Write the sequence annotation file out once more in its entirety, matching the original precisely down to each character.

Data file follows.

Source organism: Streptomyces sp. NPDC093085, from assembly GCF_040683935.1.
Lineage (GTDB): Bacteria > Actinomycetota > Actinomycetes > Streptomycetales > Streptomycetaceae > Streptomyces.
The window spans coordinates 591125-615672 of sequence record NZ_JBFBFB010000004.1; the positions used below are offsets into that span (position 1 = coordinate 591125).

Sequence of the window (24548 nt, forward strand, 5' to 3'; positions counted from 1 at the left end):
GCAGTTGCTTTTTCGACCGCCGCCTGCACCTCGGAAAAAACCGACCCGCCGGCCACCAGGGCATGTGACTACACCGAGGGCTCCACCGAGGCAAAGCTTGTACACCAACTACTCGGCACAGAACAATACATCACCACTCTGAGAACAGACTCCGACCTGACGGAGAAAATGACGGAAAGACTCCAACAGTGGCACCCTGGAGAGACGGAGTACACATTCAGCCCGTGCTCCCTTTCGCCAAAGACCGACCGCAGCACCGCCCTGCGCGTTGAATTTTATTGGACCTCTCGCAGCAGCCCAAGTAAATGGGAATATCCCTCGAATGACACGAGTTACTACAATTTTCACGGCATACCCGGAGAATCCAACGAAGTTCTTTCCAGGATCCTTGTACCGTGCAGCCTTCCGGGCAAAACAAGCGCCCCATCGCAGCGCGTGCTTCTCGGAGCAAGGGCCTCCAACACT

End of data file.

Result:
Source organism: Streptomyces sp. NPDC093085, from assembly GCF_040683935.1.
Lineage (GTDB): Bacteria > Actinomycetota > Actinomycetes > Streptomycetales > Streptomycetaceae > Streptomyces.
The window spans coordinates 591125-615672 of sequence record NZ_JBFBFB010000004.1; the positions used below are offsets into that span (position 1 = coordinate 591125).

Sequence of the window (24548 nt, forward strand, 5' to 3'; positions counted from 1 at the left end):
GCAGTTGCTTTTTCGACCGCCGCCTGCACCTCGGAAAAAACCGACCCGCCGGCCACCAGGGCATGTGACTACACCGAGGGCTCCACCGAGGCAAAGCTTGTACACCAACTACTCGGCACAGAACAATACATCACCACTCTGAGAACAGACTCCGACCTGACGGAGAAAATGACGGAAAGACTCCAACAGTGGCACCCTGGAGAGACGGAGTACACATTCAGCCCGTGCTCCCTTTCGCCAAAGACCGACCGCAGCACCGCCCTGCGCGTTGAATTTTATTGGACCTCTCGCAGCAGCCCAAGTAAATGGGAATATCCCTCGAATGACACGAGTTACTACAATTTTCACGGCATACCCGGAGAATCCAACGAAGTTCTTTCCAGGATCCTTGTACCGTGCAGCCTTCCGGGCAAAACAAGCGCCCCATCGCAGCGCGTGCTTCTCGGAGCAAGGGCCTCCAACACT